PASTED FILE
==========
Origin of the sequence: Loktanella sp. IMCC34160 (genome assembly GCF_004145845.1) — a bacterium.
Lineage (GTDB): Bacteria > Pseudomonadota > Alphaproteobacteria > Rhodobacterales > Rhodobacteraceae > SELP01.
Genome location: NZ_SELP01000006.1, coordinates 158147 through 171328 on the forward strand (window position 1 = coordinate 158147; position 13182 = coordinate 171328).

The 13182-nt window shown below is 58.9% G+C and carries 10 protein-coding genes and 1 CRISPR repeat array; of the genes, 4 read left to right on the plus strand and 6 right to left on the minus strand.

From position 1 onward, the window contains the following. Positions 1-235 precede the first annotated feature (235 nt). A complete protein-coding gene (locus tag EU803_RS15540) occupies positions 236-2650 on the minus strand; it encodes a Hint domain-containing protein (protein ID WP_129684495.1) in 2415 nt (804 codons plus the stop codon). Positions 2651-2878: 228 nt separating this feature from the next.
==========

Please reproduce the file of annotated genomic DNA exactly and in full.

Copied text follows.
Origin of the sequence: Loktanella sp. IMCC34160 (genome assembly GCF_004145845.1) — a bacterium.
Lineage (GTDB): Bacteria > Pseudomonadota > Alphaproteobacteria > Rhodobacterales > Rhodobacteraceae > SELP01.
Genome location: NZ_SELP01000006.1, coordinates 158147 through 171328 on the forward strand (window position 1 = coordinate 158147; position 13182 = coordinate 171328).

The 13182-nt window shown below is 58.9% G+C and carries 10 protein-coding genes and 1 CRISPR repeat array; of the genes, 4 read left to right on the plus strand and 6 right to left on the minus strand.

From position 1 onward, the window contains the following. Positions 1-235 precede the first annotated feature (235 nt). A complete protein-coding gene (locus tag EU803_RS15540) occupies positions 236-2650 on the minus strand; it encodes a Hint domain-containing protein (protein ID WP_129684495.1) in 2415 nt (804 codons plus the stop codon). Positions 2651-2878: 228 nt separating this feature from the next.